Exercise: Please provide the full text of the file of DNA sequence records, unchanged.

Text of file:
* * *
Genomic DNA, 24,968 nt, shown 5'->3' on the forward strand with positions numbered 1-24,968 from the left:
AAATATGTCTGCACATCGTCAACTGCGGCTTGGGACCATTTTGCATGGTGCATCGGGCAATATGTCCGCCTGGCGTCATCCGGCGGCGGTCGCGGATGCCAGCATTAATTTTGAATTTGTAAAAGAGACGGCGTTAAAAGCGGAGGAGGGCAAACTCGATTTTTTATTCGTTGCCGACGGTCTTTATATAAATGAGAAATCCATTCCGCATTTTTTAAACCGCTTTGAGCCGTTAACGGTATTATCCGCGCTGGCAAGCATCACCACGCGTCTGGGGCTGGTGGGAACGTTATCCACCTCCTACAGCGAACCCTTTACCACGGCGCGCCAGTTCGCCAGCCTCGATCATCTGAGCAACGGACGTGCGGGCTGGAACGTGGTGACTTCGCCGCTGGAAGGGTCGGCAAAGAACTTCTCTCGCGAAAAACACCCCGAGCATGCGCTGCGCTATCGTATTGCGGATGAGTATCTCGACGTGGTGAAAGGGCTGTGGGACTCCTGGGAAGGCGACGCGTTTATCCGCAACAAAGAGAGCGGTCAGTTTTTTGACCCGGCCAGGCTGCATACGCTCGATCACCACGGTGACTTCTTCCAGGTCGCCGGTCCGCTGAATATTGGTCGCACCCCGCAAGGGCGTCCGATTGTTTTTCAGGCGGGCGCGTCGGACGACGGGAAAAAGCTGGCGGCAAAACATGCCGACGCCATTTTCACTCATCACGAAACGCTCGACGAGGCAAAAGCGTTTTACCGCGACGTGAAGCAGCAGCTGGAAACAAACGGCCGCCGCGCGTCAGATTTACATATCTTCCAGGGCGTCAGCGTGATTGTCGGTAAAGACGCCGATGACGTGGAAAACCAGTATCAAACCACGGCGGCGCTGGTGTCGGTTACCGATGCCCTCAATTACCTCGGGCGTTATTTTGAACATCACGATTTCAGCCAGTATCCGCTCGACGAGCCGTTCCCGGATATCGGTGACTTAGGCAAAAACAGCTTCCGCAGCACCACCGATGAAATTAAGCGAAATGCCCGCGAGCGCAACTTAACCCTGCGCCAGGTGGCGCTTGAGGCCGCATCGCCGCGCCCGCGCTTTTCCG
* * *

Genomic DNA, 24,968 nt, shown 5'->3' on the forward strand with positions numbered 1-24,968 from the left:
AAATATGTCTGCACATCGTCAACTGCGGCTTGGGACCATTTTGCATGGTGCATCGGGCAATATGTCCGCCTGGCGTCATCCGGCGGCGGTCGCGGATGCCAGCATTAATTTTGAATTTGTAAAAGAGACGGCGTTAAAAGCGGAGGAGGGCAAACTCGATTTTTTATTCGTTGCCGACGGTCTTTATATAAATGAGAAATCCATTCCGCATTTTTTAAACCGCTTTGAGCCGTTAACGGTATTATCCGCGCTGGCAAGCATCACCACGCGTCTGGGGCTGGTGGGAACGTTATCCACCTCCTACAGCGAACCCTTTACCACGGCGCGCCAGTTCGCCAGCCTCGATCATCTGAGCAACGGACGTGCGGGCTGGAACGTGGTGACTTCGCCGCTGGAAGGGTCGGCAAAGAACTTCTCTCGCGAAAAACACCCCGAGCATGCGCTGCGCTATCGTATTGCGGATGAGTATCTCGACGTGGTGAAAGGGCTGTGGGACTCCTGGGAAGGCGACGCGTTTATCCGCAACAAAGAGAGCGGTCAGTTTTTTGACCCGGCCAGGCTGCATACGCTCGATCACCACGGTGACTTCTTCCAGGTCGCCGGTCCGCTGAATATTGGTCGCACCCCGCAAGGGCGTCCGATTGTTTTTCAGGCGGGCGCGTCGGACGACGGGAAAAAGCTGGCGGCAAAACATGCCGACGCCATTTTCACTCATCACGAAACGCTCGACGAGGCAAAAGCGTTTTACCGCGACGTGAAGCAGCAGCTGGAAACAAACGGCCGCCGCGCGTCAGATTTACATATCTTCCAGGGCGTCAGCGTGATTGTCGGTAAAGACGCCGATGACGTGGAAAACCAGTATCAAACCACGGCGGCGCTGGTGTCGGTTACCGATGCCCTCAATTACCTCGGGCGTTATTTTGAACATCACGATTTCAGCCAGTATCCGCTCGACGAGCCGTTCCCGGATATCGGTGACTTAGGCAAAAACAGCTTCCGCAGCACCACCGATGAAATTAAGCGAAATGCCCGCGAGCGCAACTTAACCCTGCGCCAGGTGGCGCTTGAGGCCGCATCGCCGCGCCCGCGCTTTTCCG